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Hawaiian Astronomical Society
Constellations: Triangulum -- A Triangle
Click the map for a 916x1200 version of the above. Click here for a map better suited for use in the field.
This a more detailed view of the constellation. The map displays stars to magnitude 10, and deepsky objects to magnitude 12. Click here for a map better suited for use in the field.
| 38k GIF. M33 (NGC598) is a fairly bright (mag. 6.2) galaxy located in western Triangulum near the Pisces border. On a dark night you can glimpse it with the naked eye. It is easy in binoculars, but low surface brightness (its size is 70'x42') makes it difficult in telescopes under light polluted skies. High contrast optics and a dark sky, however, allow you to see several bright knots in the galaxy (each with its own NGC number). The brightest of these knots is NGC604, found in the north-eastern arm of the galaxy. Under dark skies it has been glimpsed in a 6".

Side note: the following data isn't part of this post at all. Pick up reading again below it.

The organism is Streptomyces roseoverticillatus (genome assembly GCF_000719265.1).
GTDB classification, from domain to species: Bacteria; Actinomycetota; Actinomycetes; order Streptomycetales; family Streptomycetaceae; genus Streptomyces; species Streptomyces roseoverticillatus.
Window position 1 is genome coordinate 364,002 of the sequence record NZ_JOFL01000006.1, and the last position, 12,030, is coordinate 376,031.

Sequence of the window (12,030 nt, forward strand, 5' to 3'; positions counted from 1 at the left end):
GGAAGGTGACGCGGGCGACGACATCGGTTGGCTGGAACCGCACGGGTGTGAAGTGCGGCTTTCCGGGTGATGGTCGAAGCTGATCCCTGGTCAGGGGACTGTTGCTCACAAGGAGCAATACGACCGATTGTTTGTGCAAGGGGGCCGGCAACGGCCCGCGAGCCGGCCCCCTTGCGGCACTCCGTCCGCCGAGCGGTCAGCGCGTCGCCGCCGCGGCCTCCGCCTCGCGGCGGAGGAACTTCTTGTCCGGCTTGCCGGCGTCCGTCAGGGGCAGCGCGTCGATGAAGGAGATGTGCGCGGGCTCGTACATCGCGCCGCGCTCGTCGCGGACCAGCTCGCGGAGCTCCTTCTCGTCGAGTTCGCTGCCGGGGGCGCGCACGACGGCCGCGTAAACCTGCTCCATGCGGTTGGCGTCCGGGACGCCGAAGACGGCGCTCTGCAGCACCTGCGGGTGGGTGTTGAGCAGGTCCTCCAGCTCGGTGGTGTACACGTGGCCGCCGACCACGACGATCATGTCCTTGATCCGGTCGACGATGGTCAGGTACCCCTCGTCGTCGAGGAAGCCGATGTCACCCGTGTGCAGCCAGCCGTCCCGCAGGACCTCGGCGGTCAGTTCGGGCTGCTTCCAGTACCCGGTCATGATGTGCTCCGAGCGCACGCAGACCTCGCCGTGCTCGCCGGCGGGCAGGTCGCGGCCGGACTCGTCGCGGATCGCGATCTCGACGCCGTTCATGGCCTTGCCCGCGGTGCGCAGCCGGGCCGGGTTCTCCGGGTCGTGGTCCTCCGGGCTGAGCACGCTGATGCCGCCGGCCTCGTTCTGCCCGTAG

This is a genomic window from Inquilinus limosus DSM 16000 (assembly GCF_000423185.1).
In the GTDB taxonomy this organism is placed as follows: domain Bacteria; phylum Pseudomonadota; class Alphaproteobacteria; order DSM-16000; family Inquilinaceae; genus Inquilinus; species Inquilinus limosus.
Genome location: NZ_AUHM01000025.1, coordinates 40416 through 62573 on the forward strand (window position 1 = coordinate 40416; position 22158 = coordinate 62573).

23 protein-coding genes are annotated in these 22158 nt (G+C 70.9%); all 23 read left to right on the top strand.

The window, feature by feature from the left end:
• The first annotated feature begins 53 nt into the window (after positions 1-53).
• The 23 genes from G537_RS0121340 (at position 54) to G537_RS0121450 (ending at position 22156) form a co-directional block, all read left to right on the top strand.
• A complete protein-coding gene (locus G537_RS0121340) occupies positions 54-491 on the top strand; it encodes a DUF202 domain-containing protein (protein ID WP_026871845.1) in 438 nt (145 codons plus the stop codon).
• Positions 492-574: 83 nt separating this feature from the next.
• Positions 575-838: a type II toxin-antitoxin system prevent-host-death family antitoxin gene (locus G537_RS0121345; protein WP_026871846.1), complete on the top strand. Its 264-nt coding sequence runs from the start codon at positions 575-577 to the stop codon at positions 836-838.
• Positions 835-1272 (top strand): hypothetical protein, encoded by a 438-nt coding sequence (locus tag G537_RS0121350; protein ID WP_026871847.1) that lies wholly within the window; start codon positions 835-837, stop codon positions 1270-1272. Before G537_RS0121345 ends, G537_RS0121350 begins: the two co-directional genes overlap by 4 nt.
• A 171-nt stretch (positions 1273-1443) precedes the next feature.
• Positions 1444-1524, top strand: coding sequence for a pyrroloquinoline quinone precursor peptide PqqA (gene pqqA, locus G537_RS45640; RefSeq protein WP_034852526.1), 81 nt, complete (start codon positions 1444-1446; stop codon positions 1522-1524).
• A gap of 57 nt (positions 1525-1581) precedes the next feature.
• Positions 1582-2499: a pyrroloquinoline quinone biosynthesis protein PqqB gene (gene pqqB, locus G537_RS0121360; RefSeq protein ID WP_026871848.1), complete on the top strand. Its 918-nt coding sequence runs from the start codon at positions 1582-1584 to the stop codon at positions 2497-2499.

|64k JPEG. M33 taken with Celestron 8 and ST-7 camera from Mount Pinos. Mosaic of 4 15 minutes exposures... 2x2 binning. Note how nicely the arms are resolved into individual stars. -- Benoit||170k JPEG. M33 presented in false color (for extended dynamic range). You should view this in 18 or 24 bit color. Image: 30 min ST-7 (9u) on 4" f/5 Genesis. Log scaled, then 3 graduated linear scales combined as RGB layers. Stan Moore|
| 102k GIF. NGC 925 is a mag. 10, 10'x5' galaxy located in east-central Triangulum. A significant galaxy in its own right, M33 overshadows it. Dreyer describes it as faint, large, elongated, and with gradual brightening toward the middle. Two mag. 13 stars just to the north, preceding (west) side.